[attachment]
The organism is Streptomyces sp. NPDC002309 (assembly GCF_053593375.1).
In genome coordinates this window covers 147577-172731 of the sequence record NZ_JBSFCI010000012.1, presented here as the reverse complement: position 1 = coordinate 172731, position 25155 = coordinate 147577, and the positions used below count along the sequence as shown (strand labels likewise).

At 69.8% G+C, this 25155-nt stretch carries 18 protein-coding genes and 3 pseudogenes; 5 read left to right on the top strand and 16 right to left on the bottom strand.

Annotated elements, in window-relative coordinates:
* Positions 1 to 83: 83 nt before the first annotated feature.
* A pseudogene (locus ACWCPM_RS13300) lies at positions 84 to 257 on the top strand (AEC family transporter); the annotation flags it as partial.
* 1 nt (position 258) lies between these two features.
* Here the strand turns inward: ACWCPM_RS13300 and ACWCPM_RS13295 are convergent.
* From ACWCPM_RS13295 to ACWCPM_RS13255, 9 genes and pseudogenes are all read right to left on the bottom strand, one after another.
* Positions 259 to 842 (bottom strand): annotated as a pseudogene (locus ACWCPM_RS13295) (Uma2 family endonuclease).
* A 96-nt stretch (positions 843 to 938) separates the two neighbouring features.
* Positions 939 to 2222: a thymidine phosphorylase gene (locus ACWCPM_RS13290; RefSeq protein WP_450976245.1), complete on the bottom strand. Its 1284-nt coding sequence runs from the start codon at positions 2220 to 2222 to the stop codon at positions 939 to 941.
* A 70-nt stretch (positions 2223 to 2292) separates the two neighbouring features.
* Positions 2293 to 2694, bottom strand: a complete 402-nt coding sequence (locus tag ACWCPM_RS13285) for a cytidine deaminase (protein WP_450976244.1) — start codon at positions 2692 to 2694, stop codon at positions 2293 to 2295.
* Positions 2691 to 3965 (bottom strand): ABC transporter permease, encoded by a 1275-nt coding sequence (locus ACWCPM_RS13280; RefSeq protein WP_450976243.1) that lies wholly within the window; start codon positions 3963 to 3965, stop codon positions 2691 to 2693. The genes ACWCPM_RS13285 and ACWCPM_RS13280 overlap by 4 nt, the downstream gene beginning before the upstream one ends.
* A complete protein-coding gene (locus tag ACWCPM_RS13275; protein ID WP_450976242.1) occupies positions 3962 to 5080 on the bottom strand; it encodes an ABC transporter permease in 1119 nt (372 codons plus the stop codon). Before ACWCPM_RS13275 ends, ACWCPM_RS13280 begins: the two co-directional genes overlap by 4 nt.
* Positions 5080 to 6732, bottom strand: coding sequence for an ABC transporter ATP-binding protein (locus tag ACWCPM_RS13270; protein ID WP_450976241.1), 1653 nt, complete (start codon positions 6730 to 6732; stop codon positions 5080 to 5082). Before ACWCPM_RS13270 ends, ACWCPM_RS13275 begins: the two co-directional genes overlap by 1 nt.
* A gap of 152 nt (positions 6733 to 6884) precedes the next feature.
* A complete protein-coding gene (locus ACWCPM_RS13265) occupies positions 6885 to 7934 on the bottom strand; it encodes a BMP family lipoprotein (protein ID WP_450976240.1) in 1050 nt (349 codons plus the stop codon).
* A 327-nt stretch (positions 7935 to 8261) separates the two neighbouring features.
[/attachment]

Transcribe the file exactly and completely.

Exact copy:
The organism is Streptomyces sp. NPDC002309 (assembly GCF_053593375.1).
In genome coordinates this window covers 147577-172731 of the sequence record NZ_JBSFCI010000012.1, presented here as the reverse complement: position 1 = coordinate 172731, position 25155 = coordinate 147577, and the positions used below count along the sequence as shown (strand labels likewise).

At 69.8% G+C, this 25155-nt stretch carries 18 protein-coding genes and 3 pseudogenes; 5 read left to right on the top strand and 16 right to left on the bottom strand.

Annotated elements, in window-relative coordinates:
* Positions 1 to 83: 83 nt before the first annotated feature.
* A pseudogene (locus ACWCPM_RS13300) lies at positions 84 to 257 on the top strand (AEC family transporter); the annotation flags it as partial.
* 1 nt (position 258) lies between these two features.
* Here the strand turns inward: ACWCPM_RS13300 and ACWCPM_RS13295 are convergent.
* From ACWCPM_RS13295 to ACWCPM_RS13255, 9 genes and pseudogenes are all read right to left on the bottom strand, one after another.
* Positions 259 to 842 (bottom strand): annotated as a pseudogene (locus ACWCPM_RS13295) (Uma2 family endonuclease).
* A 96-nt stretch (positions 843 to 938) separates the two neighbouring features.
* Positions 939 to 2222: a thymidine phosphorylase gene (locus ACWCPM_RS13290; RefSeq protein WP_450976245.1), complete on the bottom strand. Its 1284-nt coding sequence runs from the start codon at positions 2220 to 2222 to the stop codon at positions 939 to 941.
* A 70-nt stretch (positions 2223 to 2292) separates the two neighbouring features.
* Positions 2293 to 2694, bottom strand: a complete 402-nt coding sequence (locus tag ACWCPM_RS13285) for a cytidine deaminase (protein WP_450976244.1) — start codon at positions 2692 to 2694, stop codon at positions 2293 to 2295.
* Positions 2691 to 3965 (bottom strand): ABC transporter permease, encoded by a 1275-nt coding sequence (locus ACWCPM_RS13280; RefSeq protein WP_450976243.1) that lies wholly within the window; start codon positions 3963 to 3965, stop codon positions 2691 to 2693. The genes ACWCPM_RS13285 and ACWCPM_RS13280 overlap by 4 nt, the downstream gene beginning before the upstream one ends.
* A complete protein-coding gene (locus tag ACWCPM_RS13275; protein ID WP_450976242.1) occupies positions 3962 to 5080 on the bottom strand; it encodes an ABC transporter permease in 1119 nt (372 codons plus the stop codon). Before ACWCPM_RS13275 ends, ACWCPM_RS13280 begins: the two co-directional genes overlap by 4 nt.
* Positions 5080 to 6732, bottom strand: coding sequence for an ABC transporter ATP-binding protein (locus tag ACWCPM_RS13270; protein ID WP_450976241.1), 1653 nt, complete (start codon positions 6730 to 6732; stop codon positions 5080 to 5082). Before ACWCPM_RS13270 ends, ACWCPM_RS13275 begins: the two co-directional genes overlap by 1 nt.
* A gap of 152 nt (positions 6733 to 6884) precedes the next feature.
* A complete protein-coding gene (locus ACWCPM_RS13265) occupies positions 6885 to 7934 on the bottom strand; it encodes a BMP family lipoprotein (protein ID WP_450976240.1) in 1050 nt (349 codons plus the stop codon).
* A 327-nt stretch (positions 7935 to 8261) separates the two neighbouring features.